Located on the busiest straits in the world for international shipping, the Port of Calais alone handles 1/3 of all ro-ro trafἀc between continental Europe and the United Kingdom.

The port of Calais offers 24/7 - 364/365 solutions and sees 50 departures per day. It provides high quality facilities suited to all types  of traffic: Ro-Ro, bulk (import and export of industrial and quarry products), and specialised traffic (export of new cars, submarine cables and bagged sugar).

Moreover, the port of Calais is a key logistics platform directly connected to the French and European motorways (A 16, A 26 for France and M 20, M2 for the United Kingdom). 

Port of Calais facts and figures:

•  Continental Europe's leading port for rolling cargo,

• Leading port in France and 2nd busiest port in Europe for passengers,

•  4th busiest port in France for cargo, 

In 2012:

•  34.1 million tons of cargo,

•  9.3 million passengers,

• 1,3 million freight vehicles, 

• between 3,000 and 7,000 trucks/day.

www.calais-port.com

 Port de Sète, Sud de France

With 3.5 MT handled in 2012, the Port of Sète 2nd deepest Mediterranean French port follows its investment plan backed by the Languedoc Roussillon Council.

In 2012, the port welcomed a new mobile crane, inaugurated a new berth, revamped part of its facilities. Sète remains a multipurpose port dealing with bulk, breakbulk, general cargo, passengers and cruises.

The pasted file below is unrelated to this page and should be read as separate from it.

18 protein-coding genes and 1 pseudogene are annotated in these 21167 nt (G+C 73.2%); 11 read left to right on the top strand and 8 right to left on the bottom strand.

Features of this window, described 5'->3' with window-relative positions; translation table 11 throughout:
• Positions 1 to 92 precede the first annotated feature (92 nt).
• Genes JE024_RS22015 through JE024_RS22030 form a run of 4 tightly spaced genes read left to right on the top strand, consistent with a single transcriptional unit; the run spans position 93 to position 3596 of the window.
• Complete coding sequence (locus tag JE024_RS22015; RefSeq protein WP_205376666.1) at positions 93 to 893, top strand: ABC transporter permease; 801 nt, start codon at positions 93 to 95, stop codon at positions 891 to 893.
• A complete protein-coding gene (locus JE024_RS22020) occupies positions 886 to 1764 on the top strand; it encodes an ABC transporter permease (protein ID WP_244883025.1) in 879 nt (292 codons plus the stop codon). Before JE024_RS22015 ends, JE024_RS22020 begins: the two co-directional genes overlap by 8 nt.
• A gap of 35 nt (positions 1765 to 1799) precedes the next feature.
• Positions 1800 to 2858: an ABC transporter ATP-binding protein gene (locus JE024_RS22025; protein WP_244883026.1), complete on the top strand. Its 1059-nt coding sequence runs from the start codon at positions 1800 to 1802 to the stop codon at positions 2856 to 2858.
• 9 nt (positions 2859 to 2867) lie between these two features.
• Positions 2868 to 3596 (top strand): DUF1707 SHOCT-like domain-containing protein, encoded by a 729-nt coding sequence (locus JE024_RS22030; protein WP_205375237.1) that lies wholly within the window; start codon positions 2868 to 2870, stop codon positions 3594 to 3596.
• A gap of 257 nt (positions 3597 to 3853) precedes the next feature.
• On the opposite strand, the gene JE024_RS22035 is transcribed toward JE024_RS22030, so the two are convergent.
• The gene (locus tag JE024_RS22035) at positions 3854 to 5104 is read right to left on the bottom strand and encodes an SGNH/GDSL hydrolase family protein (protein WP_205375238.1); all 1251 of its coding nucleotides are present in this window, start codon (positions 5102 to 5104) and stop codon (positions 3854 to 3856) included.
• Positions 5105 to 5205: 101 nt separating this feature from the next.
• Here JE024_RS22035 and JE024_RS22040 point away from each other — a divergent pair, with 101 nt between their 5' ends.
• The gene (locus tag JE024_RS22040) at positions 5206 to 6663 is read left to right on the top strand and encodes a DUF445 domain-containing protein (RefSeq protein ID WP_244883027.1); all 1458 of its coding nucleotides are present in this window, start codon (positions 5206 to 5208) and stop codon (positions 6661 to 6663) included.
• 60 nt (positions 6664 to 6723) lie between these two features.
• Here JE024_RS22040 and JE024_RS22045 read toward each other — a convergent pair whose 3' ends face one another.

www.sete.port.fr

 

 Ports Normands Associés

The Ports Normands Associés, or Ports of Normandy Authority (PNA), owner and administrator of the ports of Caen-Ouistreham and Cherbourg, acts as Port Authority for both ports. PNA has positioned itself as one of the leading French ports, with almost 5.5 million tonnes of freight and 1.7 million passengers. The combined strengths of Caen-Ouistreham and Cherbourg, with their quality multimodal connections, provide the capacity for handling a wide range of freight from many different sectors.

www.pna-ports.fr

Ports Toulon Provence

This new Port Authority in the Mediterranean has been operational since January 2009. Based in Toulon, it owns 18 ports in the Toulon urban area and its 450,000 inhabitants, from the Golden Islands to the Embiez Archipelago, including commercial installations alongside the military installations of the largest naval base in Europe, with highly protected deep water, close anchorages, which provide 330/340 m ships with a high degree of weather protection.

In addition to being a very interdependent port community, Ports Toulon Provence can boast a turnover of 200 million and 2000 direct jobs. Base for the Mediterranean Scientiἀc Sea Cluster and for the Riviera Yachting Network, the Port of Toulon is also the key link to Corsica (1.3 million yearly passengers), and hosts the first motorway of the sea to Turkey (38.000 trucks in/out in 2012) as well as being a centre of cruise activity with up to 130 cruise ships’ calls this year.


Port activities and services



Chambre Nationale des Courtiers Maritimes de France

The National Chamber of Maritime Brokers of France (customs house shipbrokers), formerly “Courtiers Maritimes Interprètes & Conducteurs de Navires”, act for ship-owners or their agents and handle the customs formalities (ship’s clearance) required from ships entering French ports.


Delom Portuaire

Heir to the ship operating business, it has been a specialist since 1987 in port activities in the port of Sète. It is especially active in cargo handling operations and the transit of goods vehicles, containers, live animals and heavy lifts. Delom Portuaire also operates as a freight forwarder and charter broker.

www.delom.com


Econovia-CEP